Chabris on Gladwell in the WSJ
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In the Wall Street Journal, psychometrician Chris Chabris dumps on Malcolm Gladwell in a review of Gladwell's latest book.

Book Review: 'David and Goliath' by Malcolm Gladwell 
Malcolm Gladwell too often presents as proven laws what are just intriguing possibilities and musings about human behavior. 
... The idea that difficulty is good when it helps you and bad when it doesn't is no great insight.
In a recent interview, Mr. Gladwell suggested that the hidden weakness of "Goliath" enterprises is their tendency to assume that the strategy that made them great will keep them great. But there are prominent examples of companies that failed after not changing direction (Blockbuster and Kodak) as well as ones that succeeded (Apple deciding to stick with a proprietary operating system rather than shift to Windows). There is no prospective way to know which is right, despite what legions of business gurus say. Sticking with what has worked is far from irrational; indeed, it is the perfect strategy right up until it isn't.
One thing "David and Goliath" shows is that Mr. Gladwell has not changed his own strategy, despite serious criticism of his prior work. What he presents are mostly just intriguing possibilities and musings about human behavior, but what his publisher sells them as, and what his readers may incorrectly take them for, are lawful, causal rules that explain how the world really works. Mr. Gladwell should acknowledge when he is speculating or working with thin evidentiary soup. Yet far from abandoning his hand or even standing pat, Mr. Gladwell has doubled down. This will surely bring more success to a Goliath of nonfiction writing, but not to his readers. 

Interestingly, Gladwell revives Thomas Sowell's 1970s critique of the tendency of affirmative action to mismatch students. (I wonder if Gladwell left out the affirmative action part.) Chabris writes:

This is an entertaining book. But it teaches little of general import, for the morals of the stories it tells lack solid foundations in evidence and logic.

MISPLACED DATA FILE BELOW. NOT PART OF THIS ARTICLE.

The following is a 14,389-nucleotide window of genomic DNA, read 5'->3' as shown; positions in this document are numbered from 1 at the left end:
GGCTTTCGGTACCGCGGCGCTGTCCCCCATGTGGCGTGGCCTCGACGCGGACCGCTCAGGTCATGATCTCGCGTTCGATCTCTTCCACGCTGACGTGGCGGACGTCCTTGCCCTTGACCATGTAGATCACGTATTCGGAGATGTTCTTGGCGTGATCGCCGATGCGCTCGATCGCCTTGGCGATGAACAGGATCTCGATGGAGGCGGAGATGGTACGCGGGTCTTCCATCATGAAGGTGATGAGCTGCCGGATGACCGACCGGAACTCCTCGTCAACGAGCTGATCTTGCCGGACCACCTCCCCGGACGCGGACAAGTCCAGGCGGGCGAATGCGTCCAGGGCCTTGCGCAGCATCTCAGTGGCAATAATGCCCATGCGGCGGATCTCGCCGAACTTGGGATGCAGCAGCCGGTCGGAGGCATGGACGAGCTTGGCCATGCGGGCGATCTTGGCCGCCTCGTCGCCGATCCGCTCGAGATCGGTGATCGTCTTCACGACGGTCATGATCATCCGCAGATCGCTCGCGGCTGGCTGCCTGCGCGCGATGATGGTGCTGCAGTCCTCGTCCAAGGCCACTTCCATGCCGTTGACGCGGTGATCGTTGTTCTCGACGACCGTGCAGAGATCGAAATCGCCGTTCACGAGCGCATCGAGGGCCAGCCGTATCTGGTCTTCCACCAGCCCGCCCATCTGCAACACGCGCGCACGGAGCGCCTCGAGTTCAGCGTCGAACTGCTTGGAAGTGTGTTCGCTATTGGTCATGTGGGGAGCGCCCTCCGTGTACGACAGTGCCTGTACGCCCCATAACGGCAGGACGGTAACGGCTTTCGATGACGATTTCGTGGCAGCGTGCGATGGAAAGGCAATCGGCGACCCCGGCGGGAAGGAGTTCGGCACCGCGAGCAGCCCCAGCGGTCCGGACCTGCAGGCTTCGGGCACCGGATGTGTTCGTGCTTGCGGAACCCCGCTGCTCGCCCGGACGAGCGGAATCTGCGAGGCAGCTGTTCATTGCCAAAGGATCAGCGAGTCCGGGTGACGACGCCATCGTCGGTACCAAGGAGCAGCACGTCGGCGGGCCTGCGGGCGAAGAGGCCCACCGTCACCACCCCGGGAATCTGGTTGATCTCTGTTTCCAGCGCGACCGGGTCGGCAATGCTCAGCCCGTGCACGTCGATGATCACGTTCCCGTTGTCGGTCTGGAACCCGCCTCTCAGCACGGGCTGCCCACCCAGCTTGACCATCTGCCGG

One of the longest chapters addresses the question of how high-school students choose colleges. The protagonist is a woman with the pseudonym of Caroline Sacks, who was at the top of her class in high school and had loved science ever since she drew pictures of insects as a child. She was admitted to Brown University and the University of Maryland; she went to Brown, her first choice of all the colleges she visited, with the goal of a science degree. 
Ms. Sacks ran into trouble early on in her science courses and hit a wall in organic chemistry. There were students in her classes who seemed to effortlessly grasp concepts she struggled with, and she got discouragingly low grades. She switched her major and looks back with regret, saying that if she'd gone to Maryland, "I'd still be in science."

Is Brown really a Caltech-style sink or swim school? It may well be in the harder subjects, but I just don't know.

In this conclusion she may be right. Mr. Gladwell reports data showing that, no matter what kind of college students attend, those who start a science major in the top third of the ability range of students at their own college (judged by their SAT scores) are much more likely to graduate with a science degree than those in the bottom third—the odds are about 55% versus 15%.

I used to be a 100% true believer in Sowell's argument, but now I can also see a lot of advantages of going to an elite rich school if you can get in. A lot of state flagship schools are sink or swim in the STEM fields, while rich private schools (Brown is the least rich Ivy) have more hand-holding resources.

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